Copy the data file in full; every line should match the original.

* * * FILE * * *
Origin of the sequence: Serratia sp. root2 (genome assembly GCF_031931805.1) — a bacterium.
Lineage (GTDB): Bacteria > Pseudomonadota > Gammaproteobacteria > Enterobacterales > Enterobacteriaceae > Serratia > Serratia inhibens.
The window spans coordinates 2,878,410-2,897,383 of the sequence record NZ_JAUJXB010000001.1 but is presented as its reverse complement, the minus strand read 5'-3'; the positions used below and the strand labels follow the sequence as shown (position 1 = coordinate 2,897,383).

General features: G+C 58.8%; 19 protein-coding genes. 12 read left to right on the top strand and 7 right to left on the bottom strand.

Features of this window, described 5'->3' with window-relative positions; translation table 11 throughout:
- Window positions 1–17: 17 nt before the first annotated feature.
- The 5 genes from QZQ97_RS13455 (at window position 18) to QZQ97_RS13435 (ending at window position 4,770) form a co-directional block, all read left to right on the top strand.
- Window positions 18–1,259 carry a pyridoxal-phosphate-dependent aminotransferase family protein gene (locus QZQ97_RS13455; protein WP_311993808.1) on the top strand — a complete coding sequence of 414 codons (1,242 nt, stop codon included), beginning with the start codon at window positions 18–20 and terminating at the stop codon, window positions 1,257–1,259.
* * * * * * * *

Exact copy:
Origin of the sequence: Serratia sp. root2 (genome assembly GCF_031931805.1) — a bacterium.
Lineage (GTDB): Bacteria > Pseudomonadota > Gammaproteobacteria > Enterobacterales > Enterobacteriaceae > Serratia > Serratia inhibens.
The window spans coordinates 2,878,410-2,897,383 of the sequence record NZ_JAUJXB010000001.1 but is presented as its reverse complement, the minus strand read 5'-3'; the positions used below and the strand labels follow the sequence as shown (position 1 = coordinate 2,897,383).

General features: G+C 58.8%; 19 protein-coding genes. 12 read left to right on the top strand and 7 right to left on the bottom strand.

Features of this window, described 5'->3' with window-relative positions; translation table 11 throughout:
- Window positions 1–17: 17 nt before the first annotated feature.
- The 5 genes from QZQ97_RS13455 (at window position 18) to QZQ97_RS13435 (ending at window position 4,770) form a co-directional block, all read left to right on the top strand.
- Window positions 18–1,259 carry a pyridoxal-phosphate-dependent aminotransferase family protein gene (locus QZQ97_RS13455; protein WP_311993808.1) on the top strand — a complete coding sequence of 414 codons (1,242 nt, stop codon included), beginning with the start codon at window positions 18–20 and terminating at the stop codon, window positions 1,257–1,259.